The Los Angeles Lakers seem to be throwing everyone for a loop this offseason. A franchise known to seek out big names has thrown major long-term money at aging veterans. The Lakers handed out $64 million to Timofey Mozgov and followed up with a $72 million contract for Luol Deng. While many see these contracts as a sign of desperation for the franchise, the Deng signing is actually one that will benefit the Lakers both immediately and in the long run.
Deng is a 12-year NBA veteran with a great reputation (unless the judge is an anonymous scout). He is known to be a hard worker and team player, and his ten year tenure with the Bulls coincided with the franchise’s most promising era since the Jordan days. Deng doesn’t demand attention or recognition. He’s simply going to do whatever it takes for the team to be successful.
That unselfishness and work ethic is what makes Deng valuable. His impact on the young Lakers will be profound. He won’t take away their opportunities, but he will work with them and help instill new head coach Luke Walton’s culture. Walton won’t have to publicly air grievances about players not working hard because Deng will naturally carry Walton’s message to the younger players. He will show up in the gym and on the court ready to give 110 percent, as he always has done.
Deng is playing fewer minutes per game than his Chicago days, but he is still a strong contributor on the court. He will likely be the Lakers best defender and will be tasked with matching up with the opposing team’s best player, something the Lakers haven’t been able to do successfully since 2011. He is also a great rebounder for his position. Expect the Lakers to give a better effort defensively this season with Deng leading the way.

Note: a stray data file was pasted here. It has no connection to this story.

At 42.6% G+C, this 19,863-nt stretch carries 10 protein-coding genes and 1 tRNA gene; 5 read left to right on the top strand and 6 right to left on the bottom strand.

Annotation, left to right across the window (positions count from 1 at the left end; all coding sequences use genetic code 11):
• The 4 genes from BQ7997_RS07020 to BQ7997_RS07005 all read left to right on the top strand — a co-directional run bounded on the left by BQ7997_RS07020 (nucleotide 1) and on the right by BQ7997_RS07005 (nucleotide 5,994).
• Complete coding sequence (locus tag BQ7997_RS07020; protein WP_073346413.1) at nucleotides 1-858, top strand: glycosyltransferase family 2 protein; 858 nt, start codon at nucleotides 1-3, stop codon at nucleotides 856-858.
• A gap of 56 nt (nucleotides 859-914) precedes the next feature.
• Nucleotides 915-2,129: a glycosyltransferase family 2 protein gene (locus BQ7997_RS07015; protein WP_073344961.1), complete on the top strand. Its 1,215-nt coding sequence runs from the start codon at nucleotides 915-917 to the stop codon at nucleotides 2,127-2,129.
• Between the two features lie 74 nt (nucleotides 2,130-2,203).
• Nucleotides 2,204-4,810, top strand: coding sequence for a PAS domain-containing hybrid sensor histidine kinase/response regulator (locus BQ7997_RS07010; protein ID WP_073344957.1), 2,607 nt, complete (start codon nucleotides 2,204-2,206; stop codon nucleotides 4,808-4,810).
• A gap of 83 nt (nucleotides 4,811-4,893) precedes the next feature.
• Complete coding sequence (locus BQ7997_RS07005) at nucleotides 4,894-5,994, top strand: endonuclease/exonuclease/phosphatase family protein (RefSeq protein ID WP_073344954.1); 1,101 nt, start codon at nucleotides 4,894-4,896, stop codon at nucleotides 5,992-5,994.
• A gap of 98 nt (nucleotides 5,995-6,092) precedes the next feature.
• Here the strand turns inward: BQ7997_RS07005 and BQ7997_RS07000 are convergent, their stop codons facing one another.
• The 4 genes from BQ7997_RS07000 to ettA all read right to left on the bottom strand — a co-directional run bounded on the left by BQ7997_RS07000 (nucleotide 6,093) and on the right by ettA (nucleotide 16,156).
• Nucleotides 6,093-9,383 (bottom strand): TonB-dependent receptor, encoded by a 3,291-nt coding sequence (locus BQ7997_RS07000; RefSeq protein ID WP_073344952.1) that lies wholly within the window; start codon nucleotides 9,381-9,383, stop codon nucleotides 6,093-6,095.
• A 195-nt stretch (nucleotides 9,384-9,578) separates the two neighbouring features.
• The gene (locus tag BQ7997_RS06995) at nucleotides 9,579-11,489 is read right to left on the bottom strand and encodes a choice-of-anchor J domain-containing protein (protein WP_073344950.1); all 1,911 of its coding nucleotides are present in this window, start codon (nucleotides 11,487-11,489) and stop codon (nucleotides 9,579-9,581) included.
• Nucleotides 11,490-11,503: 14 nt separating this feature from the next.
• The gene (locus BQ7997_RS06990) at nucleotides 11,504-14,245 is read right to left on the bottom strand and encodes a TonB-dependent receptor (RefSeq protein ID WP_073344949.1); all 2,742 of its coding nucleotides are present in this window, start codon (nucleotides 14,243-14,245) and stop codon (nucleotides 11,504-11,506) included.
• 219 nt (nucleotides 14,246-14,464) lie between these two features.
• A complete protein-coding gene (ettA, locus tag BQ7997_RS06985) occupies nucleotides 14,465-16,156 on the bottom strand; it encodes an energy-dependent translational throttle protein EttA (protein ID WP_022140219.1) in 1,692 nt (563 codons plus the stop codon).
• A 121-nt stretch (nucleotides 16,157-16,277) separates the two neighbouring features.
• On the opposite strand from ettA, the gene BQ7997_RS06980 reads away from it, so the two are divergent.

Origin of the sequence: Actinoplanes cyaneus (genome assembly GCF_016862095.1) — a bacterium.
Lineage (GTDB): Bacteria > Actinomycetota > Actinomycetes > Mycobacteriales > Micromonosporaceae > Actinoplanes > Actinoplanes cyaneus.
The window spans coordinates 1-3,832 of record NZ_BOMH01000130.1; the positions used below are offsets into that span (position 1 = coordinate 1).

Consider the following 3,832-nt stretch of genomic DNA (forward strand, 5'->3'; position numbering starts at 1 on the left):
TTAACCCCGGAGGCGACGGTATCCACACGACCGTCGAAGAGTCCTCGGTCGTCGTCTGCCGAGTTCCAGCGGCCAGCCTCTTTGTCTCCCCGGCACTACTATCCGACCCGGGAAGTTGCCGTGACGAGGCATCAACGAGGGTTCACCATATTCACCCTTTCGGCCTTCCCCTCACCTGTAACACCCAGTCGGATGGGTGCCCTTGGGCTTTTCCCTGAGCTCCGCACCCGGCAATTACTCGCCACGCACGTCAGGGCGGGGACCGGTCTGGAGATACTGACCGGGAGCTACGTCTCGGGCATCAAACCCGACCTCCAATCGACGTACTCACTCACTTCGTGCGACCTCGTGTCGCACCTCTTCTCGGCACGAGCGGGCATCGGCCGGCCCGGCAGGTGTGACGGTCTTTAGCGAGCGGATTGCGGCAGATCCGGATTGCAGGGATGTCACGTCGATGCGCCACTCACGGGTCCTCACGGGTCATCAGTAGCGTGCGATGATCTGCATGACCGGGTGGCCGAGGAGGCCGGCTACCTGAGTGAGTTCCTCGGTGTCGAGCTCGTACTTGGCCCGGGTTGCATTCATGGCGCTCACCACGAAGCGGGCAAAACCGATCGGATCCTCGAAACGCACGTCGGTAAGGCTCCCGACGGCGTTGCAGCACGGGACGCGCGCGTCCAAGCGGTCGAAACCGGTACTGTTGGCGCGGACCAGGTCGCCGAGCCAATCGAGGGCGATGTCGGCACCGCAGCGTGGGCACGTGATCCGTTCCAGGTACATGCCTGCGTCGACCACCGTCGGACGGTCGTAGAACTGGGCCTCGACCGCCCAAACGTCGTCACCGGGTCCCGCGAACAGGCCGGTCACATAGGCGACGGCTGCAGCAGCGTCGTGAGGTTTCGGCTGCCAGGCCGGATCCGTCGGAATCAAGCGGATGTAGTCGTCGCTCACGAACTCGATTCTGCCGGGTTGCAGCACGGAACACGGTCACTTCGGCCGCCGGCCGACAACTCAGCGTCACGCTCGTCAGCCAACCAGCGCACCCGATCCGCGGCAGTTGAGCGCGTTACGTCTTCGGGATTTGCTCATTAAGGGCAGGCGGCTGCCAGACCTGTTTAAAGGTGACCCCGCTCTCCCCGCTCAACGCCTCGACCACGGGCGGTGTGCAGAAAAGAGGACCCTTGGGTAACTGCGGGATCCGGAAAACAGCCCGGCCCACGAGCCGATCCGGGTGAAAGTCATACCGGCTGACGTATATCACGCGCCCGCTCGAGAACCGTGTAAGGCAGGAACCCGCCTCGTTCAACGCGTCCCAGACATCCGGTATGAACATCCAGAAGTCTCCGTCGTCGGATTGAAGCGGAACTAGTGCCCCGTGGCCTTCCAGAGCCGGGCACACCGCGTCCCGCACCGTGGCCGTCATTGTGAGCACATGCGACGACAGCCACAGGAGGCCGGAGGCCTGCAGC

On the other end, Deng can attack the basket and hit outside shots. He won’t demand touches, but he will score when necessary. Deng shot 34 percent from deep during the regular season, which is around the league’s average. In the postseason, that jumped to 42 percent. Deng was also a good finisher around the rim, converting 67 percent of his chances 0-3 feet from the hoop, according to basketball-reference. His offensive game has deteriorated with age, but he will add some stability and his understanding of the game should ease the pressure on the younger Lakers.
Deng is not worth $72 million on the court, but his impact in the locker room and practice will be well worth that amount. After suffering through the presences of Nick Young and Roy Hibbert, the Lakers will finally have a veteran who won’t pout about the game plan but will follow it down to the last detail. He will help change the culture of an organization looking to get back to the championship-level play it has come to expect.
Los Angeles isn’t paying Deng to be the franchise star. They're paying him to help develop the next one.